OAKHURST – Fifth grade students in Mrs. Robin Ward’s class at Oakhurst Elementary School (OES) experienced the thrill of public speaking when they took on the role of local travel agents, presenting their trip recommendations to a panel of adult professionals.
Prior to the presentation on Friday, Feb. 14, Mrs. Ward spent hours developing this special project as a curricular unit.
The idea was to integrate language arts and math standards, while encouraging students to work in cooperative groups. Mrs. Ward gave the young scholars a big assignment: they were to research, design, price and, ultimately, present a Yosemite National Park (YNP) vacation package designed to delight a “family of four.”
The children spent months researching the Park, and its myriad activities available. Their presentations would include hiking, biking, photography, art, shopping, dining, accommodations and especially, viewing the scenic wonders. The culminating activity had each group presenting their “pitch,” trying to convince the panel to use their travel agency for the “vacation of a life time.”
Why is this important for students? A major component of the new Common Core standards requires students to become knowledgeable workers for the 21st century. In the real world, we are tasked with working together to find solutions. Additionally, students need to be able to communicate effectively, and to apply their knowledge, all while integrating the technological tools available.
Mrs. Ward was intrigued by the idea of using real-life, non-scripted scenarios to promote concepts required by Common Core.
“The new standards have been the subject of some concern, with parents wondering how kids can learn to be critical thinkers who are able to reason, beyond simply choosing a letter on a standardized school test,” explained Mrs. Ward. “The standards are intense and rigorous,” she continued. “Thankfully, that is how I teach.”
The class used the Yosemite National Park newsletter as a platform to introduce the travel agency project.
“Students learned how to read a paper, what areas of the paper to look in for activities, hikes and lodging, and they paid particular attention to safety issues,” Mrs. Ward added.
“With that and several other resources, the kids were challenged to plan a dream vacation for a family of four to our own ‘backyard,’ Yosemite. The kids wrote their pitches, which were actually expository essays, and delivered them in groups to a panel of judges. These community members gave serious feedback and decided whether they would ‘bite’ on each group’s vacation package, or not.”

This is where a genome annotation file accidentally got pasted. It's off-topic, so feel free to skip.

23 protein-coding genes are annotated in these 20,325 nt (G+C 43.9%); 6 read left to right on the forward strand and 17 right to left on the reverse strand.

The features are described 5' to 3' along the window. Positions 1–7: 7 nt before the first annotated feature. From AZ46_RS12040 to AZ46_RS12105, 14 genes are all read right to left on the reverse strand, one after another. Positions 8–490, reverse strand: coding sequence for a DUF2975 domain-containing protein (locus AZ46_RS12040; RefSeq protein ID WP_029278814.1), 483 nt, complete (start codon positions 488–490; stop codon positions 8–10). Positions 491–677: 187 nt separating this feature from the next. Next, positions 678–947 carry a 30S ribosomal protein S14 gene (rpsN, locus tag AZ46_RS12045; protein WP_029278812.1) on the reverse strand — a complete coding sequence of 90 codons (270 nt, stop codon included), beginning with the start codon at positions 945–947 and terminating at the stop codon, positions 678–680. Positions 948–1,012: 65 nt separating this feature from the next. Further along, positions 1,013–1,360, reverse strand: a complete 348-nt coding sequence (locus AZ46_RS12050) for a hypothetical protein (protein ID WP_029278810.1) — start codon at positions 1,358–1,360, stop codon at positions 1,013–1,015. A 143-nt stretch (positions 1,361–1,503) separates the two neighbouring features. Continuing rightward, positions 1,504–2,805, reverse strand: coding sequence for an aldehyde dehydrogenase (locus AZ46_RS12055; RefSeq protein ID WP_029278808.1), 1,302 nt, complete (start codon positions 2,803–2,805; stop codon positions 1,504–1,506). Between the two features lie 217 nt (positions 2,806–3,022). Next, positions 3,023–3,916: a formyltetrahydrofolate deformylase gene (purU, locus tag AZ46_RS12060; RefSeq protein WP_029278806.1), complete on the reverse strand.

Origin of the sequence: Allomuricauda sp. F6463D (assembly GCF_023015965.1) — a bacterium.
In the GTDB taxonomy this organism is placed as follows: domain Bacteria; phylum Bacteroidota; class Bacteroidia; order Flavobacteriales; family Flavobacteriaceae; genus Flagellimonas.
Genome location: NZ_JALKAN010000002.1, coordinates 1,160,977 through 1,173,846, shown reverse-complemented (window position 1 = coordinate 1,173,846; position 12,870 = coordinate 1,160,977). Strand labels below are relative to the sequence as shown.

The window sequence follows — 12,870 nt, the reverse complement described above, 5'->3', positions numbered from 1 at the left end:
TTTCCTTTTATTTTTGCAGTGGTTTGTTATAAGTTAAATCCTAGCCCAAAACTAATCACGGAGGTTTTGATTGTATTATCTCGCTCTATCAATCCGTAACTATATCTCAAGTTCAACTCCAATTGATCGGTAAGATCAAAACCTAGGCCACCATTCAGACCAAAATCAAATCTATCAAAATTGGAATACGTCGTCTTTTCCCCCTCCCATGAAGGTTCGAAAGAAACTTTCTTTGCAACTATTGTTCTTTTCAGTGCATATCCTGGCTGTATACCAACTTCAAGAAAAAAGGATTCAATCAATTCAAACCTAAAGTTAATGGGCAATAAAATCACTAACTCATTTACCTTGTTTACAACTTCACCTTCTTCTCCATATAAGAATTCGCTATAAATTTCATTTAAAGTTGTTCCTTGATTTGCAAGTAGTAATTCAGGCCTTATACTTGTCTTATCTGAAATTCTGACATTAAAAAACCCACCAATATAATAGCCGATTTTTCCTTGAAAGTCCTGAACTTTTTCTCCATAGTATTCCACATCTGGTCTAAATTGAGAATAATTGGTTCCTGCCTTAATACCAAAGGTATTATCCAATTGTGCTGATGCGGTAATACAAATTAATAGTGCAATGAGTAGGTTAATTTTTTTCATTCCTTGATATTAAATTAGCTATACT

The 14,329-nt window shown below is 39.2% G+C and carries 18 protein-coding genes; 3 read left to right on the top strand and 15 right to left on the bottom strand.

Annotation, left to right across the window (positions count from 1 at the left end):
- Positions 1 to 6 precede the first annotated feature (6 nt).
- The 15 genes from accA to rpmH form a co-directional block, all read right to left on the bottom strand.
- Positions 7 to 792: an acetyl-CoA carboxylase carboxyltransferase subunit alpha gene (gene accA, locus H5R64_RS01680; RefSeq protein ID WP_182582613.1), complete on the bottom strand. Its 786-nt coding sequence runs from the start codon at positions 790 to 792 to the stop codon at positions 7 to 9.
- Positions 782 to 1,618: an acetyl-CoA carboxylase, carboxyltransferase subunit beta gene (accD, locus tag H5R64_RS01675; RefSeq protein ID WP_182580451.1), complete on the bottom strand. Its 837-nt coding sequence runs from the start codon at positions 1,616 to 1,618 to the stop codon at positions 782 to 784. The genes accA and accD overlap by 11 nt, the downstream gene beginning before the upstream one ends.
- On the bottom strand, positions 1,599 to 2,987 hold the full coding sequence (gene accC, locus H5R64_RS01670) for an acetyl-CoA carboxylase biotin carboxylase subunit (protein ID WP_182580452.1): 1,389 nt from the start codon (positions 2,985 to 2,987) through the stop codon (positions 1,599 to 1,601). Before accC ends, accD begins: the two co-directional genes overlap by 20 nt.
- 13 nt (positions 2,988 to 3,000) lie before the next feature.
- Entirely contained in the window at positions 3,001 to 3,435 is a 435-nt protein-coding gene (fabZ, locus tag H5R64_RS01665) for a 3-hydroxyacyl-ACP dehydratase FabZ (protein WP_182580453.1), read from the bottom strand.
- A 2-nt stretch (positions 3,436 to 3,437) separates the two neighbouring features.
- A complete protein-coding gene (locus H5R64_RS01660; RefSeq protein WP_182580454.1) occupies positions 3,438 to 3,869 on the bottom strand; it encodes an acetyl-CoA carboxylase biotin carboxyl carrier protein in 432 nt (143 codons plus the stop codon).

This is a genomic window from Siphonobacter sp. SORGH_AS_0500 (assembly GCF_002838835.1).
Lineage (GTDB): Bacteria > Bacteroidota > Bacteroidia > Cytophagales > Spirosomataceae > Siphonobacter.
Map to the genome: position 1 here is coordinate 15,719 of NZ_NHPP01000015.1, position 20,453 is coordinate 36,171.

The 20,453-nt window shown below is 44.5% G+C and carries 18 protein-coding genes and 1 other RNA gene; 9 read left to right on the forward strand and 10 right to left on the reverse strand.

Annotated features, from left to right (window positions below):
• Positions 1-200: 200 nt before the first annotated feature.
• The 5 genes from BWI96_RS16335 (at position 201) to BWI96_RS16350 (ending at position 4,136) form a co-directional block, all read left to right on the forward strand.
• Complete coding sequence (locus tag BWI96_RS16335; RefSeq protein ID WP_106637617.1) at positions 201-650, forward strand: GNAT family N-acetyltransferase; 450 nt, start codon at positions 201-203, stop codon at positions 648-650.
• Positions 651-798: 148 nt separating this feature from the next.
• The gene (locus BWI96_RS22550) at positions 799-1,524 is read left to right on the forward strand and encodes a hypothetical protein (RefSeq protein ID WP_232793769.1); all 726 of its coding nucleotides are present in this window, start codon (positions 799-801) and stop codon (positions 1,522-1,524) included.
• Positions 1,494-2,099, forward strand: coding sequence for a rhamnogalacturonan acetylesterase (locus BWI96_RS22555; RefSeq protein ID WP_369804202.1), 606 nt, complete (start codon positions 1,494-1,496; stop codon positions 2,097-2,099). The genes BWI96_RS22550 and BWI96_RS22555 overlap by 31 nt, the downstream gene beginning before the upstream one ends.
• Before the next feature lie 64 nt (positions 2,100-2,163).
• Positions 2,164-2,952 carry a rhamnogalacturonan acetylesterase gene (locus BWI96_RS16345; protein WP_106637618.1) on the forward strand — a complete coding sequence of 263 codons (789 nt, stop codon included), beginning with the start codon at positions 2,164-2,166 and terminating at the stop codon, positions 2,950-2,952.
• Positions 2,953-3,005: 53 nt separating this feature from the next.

The project combined reading and writing expository text, planning sequenced events, learning the history of YNP and preparing a realistic budget for the always fun and often dramatic trips the students organized. Students were compelled to dress appropriately for the official business presentation, and the students complied, looking dapper and prepared. They had to include details of the trip along with budget, and were asked to come up with slogans to go along with their pitches.
“I am so proud that I had 100% of my students successfully represented,” Mrs. Ward commented, “and so thankful to the community members of the panel who took time out of their busy schedules to listen in. The writing aspect of this project was complex, yet the students took my advice and ran with it.”
The project took four months, and Mrs. Ward offered special thanks to student teacher Mrs. Michelle Burton, who “came in, dove in and stayed in to help us win.”
While some students are intimately familiar with YNP, others have never even been inside the gates. That didn’t stop anyone from planning vacations that covered a nearly endless list of opportunities for a great adventure, with notably little relaxing.
“The kids can appreciate the park on a whole new level now,” Mrs. Ward said enthusiastically. “As an added bonus, they can now better understand how expensive it is when we take vacations!”
View the Oakhurst Elementary School Parent-Teachers Club (OES PTC) Facebook page.